Kelly has had a distinguished career as a journalist and a labor organizer (she led the union drive at Vice) and has incredibly smart things to say about labor politics in the current moment.
KIM KELLY: That's a big question, and I don't think there's an easy answer. I think the Green New Deal is a good start, but that's assuming that we can even make it work. I think it's very easy to understand why people in these industries are scared. If you're going to work every day, trying to feed your family, trying to just get through life, and then it seems like everyone is screaming at you about how you're killing the planet, your job is a problem, it needs to be legislated out of existence, of course you're going to push back to that because it's easy to make grand proclamations and talk about big solutions, but it's really hard to make your rent. There's a disconnect there, and I think that's something that really – I think the labor movement needs to really be rallying around these workers and actually putting in the effort to create infrastructure that will lead to a just transition.
You can't just send a couple of people with laptops down to teach people in West Virginia how to code. That's something that you can do, but that can't be all of it. This is people's livelihoods. There's been this sort of impetus, especially the conservative right-wing fascist side, that is trying to act like coal miners and oil rig workers don't care, that they're opposed to this entire idea. And that's not true at all. We've seen so much of this happening in the labor movement with major unions endorsing the Green New Deal and talking about the need for just transition. Look at the BlueGreen Alliance. Even today, UE, who is a very large industrial union, just endorsed the Green New Deal.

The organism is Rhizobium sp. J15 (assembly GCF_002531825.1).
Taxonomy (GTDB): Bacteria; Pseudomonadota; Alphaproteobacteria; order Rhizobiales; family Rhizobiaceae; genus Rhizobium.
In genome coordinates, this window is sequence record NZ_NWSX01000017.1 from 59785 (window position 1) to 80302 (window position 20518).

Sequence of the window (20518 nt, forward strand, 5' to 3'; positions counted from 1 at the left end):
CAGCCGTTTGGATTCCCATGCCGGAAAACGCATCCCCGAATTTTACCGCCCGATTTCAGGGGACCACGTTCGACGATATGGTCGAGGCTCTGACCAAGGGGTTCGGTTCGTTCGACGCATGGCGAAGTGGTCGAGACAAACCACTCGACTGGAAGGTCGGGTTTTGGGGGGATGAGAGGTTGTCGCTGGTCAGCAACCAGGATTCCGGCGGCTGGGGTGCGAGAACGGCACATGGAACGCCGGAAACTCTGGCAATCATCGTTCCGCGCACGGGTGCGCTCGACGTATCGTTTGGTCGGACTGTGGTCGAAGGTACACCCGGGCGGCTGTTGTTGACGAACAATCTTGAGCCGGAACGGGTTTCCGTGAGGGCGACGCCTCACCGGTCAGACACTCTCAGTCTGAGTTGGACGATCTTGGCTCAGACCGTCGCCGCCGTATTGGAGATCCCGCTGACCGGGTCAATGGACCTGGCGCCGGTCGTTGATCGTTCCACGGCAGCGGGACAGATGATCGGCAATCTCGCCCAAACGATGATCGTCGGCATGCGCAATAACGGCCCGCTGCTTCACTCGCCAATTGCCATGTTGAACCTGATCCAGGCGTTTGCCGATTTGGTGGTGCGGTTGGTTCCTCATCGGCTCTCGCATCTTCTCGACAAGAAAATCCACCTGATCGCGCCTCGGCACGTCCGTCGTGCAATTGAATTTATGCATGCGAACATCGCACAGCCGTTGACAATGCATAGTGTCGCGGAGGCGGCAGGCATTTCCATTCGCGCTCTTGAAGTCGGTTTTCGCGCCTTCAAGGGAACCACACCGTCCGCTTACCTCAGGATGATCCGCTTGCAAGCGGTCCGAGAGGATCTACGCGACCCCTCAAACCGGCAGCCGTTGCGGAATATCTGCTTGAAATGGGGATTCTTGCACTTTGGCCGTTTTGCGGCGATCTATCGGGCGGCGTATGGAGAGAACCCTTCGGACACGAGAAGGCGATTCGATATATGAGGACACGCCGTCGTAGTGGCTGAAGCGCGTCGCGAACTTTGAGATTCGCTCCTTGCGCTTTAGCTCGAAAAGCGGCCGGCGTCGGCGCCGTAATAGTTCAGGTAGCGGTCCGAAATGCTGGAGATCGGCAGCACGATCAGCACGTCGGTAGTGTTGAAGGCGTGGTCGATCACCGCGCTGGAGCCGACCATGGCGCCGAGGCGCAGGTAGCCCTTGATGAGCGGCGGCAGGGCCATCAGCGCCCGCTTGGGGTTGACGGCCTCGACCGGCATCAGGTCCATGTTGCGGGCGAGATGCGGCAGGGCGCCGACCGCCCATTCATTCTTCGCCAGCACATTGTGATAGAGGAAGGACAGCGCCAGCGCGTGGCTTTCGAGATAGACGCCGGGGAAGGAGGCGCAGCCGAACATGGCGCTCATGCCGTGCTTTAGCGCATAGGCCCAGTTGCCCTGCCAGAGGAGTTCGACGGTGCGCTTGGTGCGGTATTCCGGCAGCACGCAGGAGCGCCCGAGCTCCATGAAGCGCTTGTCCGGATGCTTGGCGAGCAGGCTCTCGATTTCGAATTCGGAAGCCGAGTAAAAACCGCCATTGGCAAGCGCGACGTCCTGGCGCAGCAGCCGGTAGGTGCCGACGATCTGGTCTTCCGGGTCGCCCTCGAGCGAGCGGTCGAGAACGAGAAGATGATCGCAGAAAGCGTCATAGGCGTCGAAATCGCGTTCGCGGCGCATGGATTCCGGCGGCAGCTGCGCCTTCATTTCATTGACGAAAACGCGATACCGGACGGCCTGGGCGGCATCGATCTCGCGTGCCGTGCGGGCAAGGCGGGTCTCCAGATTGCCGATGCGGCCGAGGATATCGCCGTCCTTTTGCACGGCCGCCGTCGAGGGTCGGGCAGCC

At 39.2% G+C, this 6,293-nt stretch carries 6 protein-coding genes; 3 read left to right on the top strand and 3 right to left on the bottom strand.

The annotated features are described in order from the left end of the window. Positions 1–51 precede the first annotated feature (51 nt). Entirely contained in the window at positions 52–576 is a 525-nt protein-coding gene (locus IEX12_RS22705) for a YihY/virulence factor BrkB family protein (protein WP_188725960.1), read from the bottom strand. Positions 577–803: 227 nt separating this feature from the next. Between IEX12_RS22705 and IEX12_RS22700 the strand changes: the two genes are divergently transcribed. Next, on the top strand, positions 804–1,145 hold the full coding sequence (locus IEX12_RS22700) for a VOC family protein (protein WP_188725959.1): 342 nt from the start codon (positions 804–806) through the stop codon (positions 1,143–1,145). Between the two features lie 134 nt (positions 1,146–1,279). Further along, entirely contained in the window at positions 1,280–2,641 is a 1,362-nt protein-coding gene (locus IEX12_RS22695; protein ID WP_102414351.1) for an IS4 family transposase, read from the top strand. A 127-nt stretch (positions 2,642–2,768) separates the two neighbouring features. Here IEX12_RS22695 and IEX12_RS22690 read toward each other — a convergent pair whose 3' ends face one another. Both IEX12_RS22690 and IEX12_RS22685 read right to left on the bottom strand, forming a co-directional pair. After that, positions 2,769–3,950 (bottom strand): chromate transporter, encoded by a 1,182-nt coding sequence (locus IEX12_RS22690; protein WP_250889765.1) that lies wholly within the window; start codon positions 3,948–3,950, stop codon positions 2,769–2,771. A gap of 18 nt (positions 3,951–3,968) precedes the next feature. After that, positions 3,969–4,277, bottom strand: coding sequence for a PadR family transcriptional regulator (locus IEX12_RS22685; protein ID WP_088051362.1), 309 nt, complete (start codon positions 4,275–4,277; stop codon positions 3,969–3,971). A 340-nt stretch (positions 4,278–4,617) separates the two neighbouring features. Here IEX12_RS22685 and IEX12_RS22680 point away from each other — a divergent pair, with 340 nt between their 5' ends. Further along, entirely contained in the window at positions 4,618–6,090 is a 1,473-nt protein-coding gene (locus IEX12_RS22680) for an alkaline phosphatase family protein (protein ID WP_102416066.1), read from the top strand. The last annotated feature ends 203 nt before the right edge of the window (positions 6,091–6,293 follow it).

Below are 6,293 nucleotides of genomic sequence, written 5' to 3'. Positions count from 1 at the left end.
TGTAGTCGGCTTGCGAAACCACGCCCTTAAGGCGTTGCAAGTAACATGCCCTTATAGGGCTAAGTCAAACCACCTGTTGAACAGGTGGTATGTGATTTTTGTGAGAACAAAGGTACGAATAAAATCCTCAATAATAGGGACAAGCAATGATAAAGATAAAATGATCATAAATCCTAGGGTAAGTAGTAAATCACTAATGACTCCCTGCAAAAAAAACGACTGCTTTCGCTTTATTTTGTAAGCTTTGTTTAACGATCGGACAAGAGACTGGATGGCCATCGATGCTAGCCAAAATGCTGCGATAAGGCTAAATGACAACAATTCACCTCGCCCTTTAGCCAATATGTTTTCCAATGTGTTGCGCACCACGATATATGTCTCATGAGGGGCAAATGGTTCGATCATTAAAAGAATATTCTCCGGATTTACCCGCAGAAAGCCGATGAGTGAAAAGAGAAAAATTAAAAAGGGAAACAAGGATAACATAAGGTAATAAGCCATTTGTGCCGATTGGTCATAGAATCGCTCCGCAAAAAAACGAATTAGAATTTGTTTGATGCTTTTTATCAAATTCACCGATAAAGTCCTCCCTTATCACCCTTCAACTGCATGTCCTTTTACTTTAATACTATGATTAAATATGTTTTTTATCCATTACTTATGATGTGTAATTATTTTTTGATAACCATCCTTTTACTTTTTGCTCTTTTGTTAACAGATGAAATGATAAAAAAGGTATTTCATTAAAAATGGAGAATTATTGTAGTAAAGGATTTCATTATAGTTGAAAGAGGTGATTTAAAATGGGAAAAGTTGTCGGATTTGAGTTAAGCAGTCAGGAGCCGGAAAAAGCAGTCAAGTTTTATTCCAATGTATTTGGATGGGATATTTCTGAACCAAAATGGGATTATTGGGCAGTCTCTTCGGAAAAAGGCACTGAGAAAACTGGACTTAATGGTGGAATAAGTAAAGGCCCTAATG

This needs to be a collective effort, and I think the AFL-CIO really needs to throw its weight behind this idea, around the just transition and not just capitulate to certain union leaders who have a vested interest in avoiding the whole climate crisis conversation. You need to listen to the workers and listen to the actual working people whose lives are going to be impacted. I don't know the answer, but I know we need to figure it out fast because the world's on fire. And that's not an ideal scenario for anybody, except the rich people who are benefiting from it.
Why Does Teen Vogue Need a Labor Column? [Kim Kelly/Real News Network]
(via Naked Capitalism)